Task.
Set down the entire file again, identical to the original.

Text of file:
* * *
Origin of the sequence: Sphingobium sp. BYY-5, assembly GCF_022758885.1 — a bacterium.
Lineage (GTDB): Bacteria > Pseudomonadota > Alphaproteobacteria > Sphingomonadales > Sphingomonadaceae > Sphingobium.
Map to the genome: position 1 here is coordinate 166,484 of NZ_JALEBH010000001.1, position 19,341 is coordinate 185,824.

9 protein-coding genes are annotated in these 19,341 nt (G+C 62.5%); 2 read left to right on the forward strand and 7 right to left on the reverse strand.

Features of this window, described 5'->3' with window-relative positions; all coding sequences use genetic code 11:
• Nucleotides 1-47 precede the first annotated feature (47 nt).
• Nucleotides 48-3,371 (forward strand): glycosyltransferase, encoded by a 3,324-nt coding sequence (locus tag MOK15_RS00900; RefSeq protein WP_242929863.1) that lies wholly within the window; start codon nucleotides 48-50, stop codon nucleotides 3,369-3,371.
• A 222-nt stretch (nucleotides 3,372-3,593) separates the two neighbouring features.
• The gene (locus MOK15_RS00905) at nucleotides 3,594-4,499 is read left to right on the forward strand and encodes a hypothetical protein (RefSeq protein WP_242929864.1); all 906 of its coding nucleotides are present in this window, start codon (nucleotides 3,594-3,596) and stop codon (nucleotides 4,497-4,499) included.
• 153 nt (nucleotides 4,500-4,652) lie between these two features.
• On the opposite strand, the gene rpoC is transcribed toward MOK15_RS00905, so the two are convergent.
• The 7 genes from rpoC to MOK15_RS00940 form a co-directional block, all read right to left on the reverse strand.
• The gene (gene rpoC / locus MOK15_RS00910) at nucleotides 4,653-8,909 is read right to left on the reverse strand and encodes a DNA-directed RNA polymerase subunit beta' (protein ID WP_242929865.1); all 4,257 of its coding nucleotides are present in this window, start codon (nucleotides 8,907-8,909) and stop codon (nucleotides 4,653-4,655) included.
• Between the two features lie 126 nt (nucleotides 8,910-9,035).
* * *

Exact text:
Origin of the sequence: Sphingobium sp. BYY-5, assembly GCF_022758885.1 — a bacterium.
Lineage (GTDB): Bacteria > Pseudomonadota > Alphaproteobacteria > Sphingomonadales > Sphingomonadaceae > Sphingobium.
Map to the genome: position 1 here is coordinate 166,484 of NZ_JALEBH010000001.1, position 19,341 is coordinate 185,824.

9 protein-coding genes are annotated in these 19,341 nt (G+C 62.5%); 2 read left to right on the forward strand and 7 right to left on the reverse strand.

Features of this window, described 5'->3' with window-relative positions; all coding sequences use genetic code 11:
• Nucleotides 1-47 precede the first annotated feature (47 nt).
• Nucleotides 48-3,371 (forward strand): glycosyltransferase, encoded by a 3,324-nt coding sequence (locus tag MOK15_RS00900; RefSeq protein WP_242929863.1) that lies wholly within the window; start codon nucleotides 48-50, stop codon nucleotides 3,369-3,371.
• A 222-nt stretch (nucleotides 3,372-3,593) separates the two neighbouring features.
• The gene (locus MOK15_RS00905) at nucleotides 3,594-4,499 is read left to right on the forward strand and encodes a hypothetical protein (RefSeq protein WP_242929864.1); all 906 of its coding nucleotides are present in this window, start codon (nucleotides 3,594-3,596) and stop codon (nucleotides 4,497-4,499) included.
• 153 nt (nucleotides 4,500-4,652) lie between these two features.
• On the opposite strand, the gene rpoC is transcribed toward MOK15_RS00905, so the two are convergent.
• The 7 genes from rpoC to MOK15_RS00940 form a co-directional block, all read right to left on the reverse strand.
• The gene (gene rpoC / locus MOK15_RS00910) at nucleotides 4,653-8,909 is read right to left on the reverse strand and encodes a DNA-directed RNA polymerase subunit beta' (protein ID WP_242929865.1); all 4,257 of its coding nucleotides are present in this window, start codon (nucleotides 8,907-8,909) and stop codon (nucleotides 4,653-4,655) included.
• Between the two features lie 126 nt (nucleotides 8,910-9,035).